​#1143 Strategies for a winning coalition (Progressive Movement)

Air Date: 11–03-2017

Today we look at the battle at the heart of the rift in the progressive movement over strategies on the proper direction to go from here. As is so often the case, the answer is not one or the other but both

Show Notes

Ch. 1: Opening Theme: A Fond Farewell - From a Basement On the Hill

Ch. 2: Act 1: "Billion-Dollar Mistake" Democrats Neglect People of Color While Failing to Woo White Trump Voters - @DemocracyNow - Air Date 07-31-17

Ch. 3: Song 1:  Vibrant Canopy - Art Of Escapism


Ch. 4: Act 2: Taking race and gender as seriously as class - Jacobin Radio (@jacobinmag) - Air Date 8-28-17

Ch. 5: Song 2:  Rotisserie Graveyard - Doctor Turtle


Ch. 6: Act 3: Joan Williams on understanding the divide in how different groups are framed - Cape Up - Air Date 10-24-17

Ch. 7: Song 3:  Vibrant Canopy - Origami


Ch. 8: Act 4: Alicia Garza on understanding that you can't support only some identity politics - #PoliticallyReactive with @wkamaubell and @harikondabolu - Air Date 10-5-17

Ch. 9: Song 4:  Celestial Navigation - Aeronaut


Ch. 10: Act 5: Joan Williams with an economic-focused message that doesn't lose sight of cultural identity - The Zero Hour w: @RJEskow - Air Date 7-29-17


Voicemails

Ch. 11: Guns, protection and the age of reason - David from Columbus, OH

Ch. 12: Calling a business a job-creator is like calling a car an exhaust-creator - Chris from Fairfax

Ch. 13: To boycott or not to boycott - Zach from Virginia Beach

Voicemail Music: Loud Pipes - Classics


Ch. 14: Final comments on what the Clinton/DNC financial ties revelations may mean for how the party works to regain it’s legitimacy

Closing Music: Here We Are - Everyone's in Everyone

(Additional music from Blue Dot Sessions and Free Music Archive


Produced by Jay! Tomlinson

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  • commented 2017-11-13 06:06:30 -0500
    I am writing this as it is tricky to put through a voice comment from here.

    In reference to your comments about gun owner ship in Australia, as you might expect, the situation is not that simple. I grew up with guns, was able to buy ammunition at my local department store, and was able to pack my .22 rifle in my school bag, hop on my bicycle and ride out into the bush to blow away a few bunnies. That was the 1960s. the idea of guns as some sort of proxy for a political stance or personal protection was unheard of.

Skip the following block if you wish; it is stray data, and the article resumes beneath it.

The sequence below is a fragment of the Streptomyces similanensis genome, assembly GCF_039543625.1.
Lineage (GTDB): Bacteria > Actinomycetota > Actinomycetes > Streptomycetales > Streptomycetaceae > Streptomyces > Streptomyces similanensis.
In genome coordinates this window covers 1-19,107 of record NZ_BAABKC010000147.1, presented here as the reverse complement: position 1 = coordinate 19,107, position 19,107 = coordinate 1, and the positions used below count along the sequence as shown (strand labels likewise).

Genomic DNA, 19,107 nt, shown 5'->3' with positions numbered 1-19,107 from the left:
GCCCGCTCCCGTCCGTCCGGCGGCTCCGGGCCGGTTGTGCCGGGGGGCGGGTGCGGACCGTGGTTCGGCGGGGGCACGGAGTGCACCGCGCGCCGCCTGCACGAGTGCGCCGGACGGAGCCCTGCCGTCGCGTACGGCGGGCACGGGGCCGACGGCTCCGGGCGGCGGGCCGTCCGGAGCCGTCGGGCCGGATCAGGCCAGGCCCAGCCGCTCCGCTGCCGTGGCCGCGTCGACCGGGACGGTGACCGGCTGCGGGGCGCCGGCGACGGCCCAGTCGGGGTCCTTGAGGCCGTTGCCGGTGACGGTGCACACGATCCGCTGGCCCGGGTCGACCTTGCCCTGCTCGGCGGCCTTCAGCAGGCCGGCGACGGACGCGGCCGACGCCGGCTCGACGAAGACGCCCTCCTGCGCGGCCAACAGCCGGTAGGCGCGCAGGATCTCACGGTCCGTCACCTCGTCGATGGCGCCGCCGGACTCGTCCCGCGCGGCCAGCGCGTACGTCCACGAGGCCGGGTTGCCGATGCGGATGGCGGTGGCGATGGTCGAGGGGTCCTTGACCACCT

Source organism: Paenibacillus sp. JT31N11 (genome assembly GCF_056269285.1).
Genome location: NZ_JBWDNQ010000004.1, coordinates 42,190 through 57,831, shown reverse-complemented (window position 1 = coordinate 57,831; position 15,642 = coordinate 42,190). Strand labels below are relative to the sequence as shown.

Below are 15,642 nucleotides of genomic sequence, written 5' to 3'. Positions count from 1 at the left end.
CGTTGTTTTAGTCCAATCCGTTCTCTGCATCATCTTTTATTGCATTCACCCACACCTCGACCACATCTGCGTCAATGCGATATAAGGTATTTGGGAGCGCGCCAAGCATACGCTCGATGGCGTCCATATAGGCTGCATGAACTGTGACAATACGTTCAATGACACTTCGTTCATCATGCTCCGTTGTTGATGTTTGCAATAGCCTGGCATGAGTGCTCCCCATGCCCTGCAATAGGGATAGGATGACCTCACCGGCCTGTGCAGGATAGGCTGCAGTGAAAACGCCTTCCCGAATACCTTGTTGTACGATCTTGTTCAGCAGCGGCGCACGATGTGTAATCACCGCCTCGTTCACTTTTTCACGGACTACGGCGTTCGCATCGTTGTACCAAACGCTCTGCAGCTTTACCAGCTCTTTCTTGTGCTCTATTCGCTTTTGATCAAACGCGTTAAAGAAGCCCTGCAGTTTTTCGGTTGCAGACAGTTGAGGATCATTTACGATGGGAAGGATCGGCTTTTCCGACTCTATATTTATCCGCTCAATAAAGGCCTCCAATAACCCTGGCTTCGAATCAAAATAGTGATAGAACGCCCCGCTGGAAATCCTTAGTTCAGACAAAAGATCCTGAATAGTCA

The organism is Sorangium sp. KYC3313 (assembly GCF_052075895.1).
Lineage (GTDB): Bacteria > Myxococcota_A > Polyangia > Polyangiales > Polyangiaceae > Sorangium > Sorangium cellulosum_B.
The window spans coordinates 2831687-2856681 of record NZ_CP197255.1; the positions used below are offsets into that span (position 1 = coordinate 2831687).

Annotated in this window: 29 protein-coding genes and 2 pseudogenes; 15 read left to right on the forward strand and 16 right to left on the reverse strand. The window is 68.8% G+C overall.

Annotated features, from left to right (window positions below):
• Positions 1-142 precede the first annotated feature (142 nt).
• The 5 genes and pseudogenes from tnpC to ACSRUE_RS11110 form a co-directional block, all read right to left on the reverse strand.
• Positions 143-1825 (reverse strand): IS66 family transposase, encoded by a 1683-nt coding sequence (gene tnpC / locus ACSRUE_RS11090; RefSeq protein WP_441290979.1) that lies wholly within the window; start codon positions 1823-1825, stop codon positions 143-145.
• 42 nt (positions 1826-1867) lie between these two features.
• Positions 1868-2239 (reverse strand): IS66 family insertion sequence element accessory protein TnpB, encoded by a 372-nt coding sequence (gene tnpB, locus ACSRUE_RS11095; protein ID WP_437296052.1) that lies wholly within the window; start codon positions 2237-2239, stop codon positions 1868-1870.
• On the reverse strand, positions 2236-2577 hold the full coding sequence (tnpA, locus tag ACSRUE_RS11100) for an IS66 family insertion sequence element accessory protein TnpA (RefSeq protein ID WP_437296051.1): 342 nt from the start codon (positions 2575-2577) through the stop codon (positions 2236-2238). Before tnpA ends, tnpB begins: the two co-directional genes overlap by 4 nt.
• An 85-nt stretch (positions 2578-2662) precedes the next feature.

Australia’s constitution is silent on the issue of guns, and so there is no equivalent of your second amendment to fuel a debate.

    The gun debate here was sparked by a massacre in the state of Tasmania in 1996 when 35 people were killed and a further 23 injured. At the time the government was held by a coalition of 2 conservative political parties. Also at the time there was a developing culture of gun ownership along the US model of the need for protection. This is not the culture that I grew up with.

    Our conservative prime minister, who generally appalled me, had the courage to determine that something had to be done, and by sheer good luck the leader of his coalition party felt the same.

    I believe that in the debate that followed, the image of the prime minister standing in a flack jacket in front of a howling mob might have changed the sensibility about guns in this country. The need for that type of security was unprecedented. He was able to get a suite of gun control measures through parliament with very little opposition. What opposition there was came from his own conservative side of politics. He had full support from the centre-left political opposition party.

    The main measures were a program to get rid of old guns from the community, and rules about gun ownership.

    There is no real restriction on the ownership of sporting guns. You have to register the gun, and to do so you need to pass a police check. The type of guns you can own is restricted, but any normal sporting rifle or shotgun is allowed. Assault weapons are not allowed. You must store them in an approved cabinet, and the police may knock on your door to check. This is now very well accepted. You can join a gun club and shoot your handgun there, where it is stored.

    The man responsible for the massacre turned out to be marginally mentally defective. He used to catch planes to anywhere so there was someone to talk to. In other words, he was not a rugged individualist standing up for some set of rights, just a pathetic loser with no friends. He was jailed, and from time to time he is examined by a psychologist who reports that he is still a loser with no friends. He says he does not like jail. Fortunately Australia has no death penalty, so he did not become some sort of martyr.

    There are now as many guns in Australia as there were when the massacre occurred in 1996, but they are controlled. There have been gun deaths, often family murder suicides, and occasional criminal acts, but no massacres as we see all too often in the US and as occurred here in 1996.

    The growing culture of gun ownership for personal protection, individual rights and the like have simply disappeared, and such a position is now viewed with contempt by most Australians.

    In debates about guns it is often stated that the changes in gun ownership and culture here could only have happened under conservative leadership.

    Notwithstanding the tragedy of the massacre, there is some serendipity in the courage of the prime minister at the time, his leadership colleague, and the nature of the shooter.

    While I often hear Australia’s gun laws referenced in US debates, it is very hard to see how the experience here might be mapped to the US.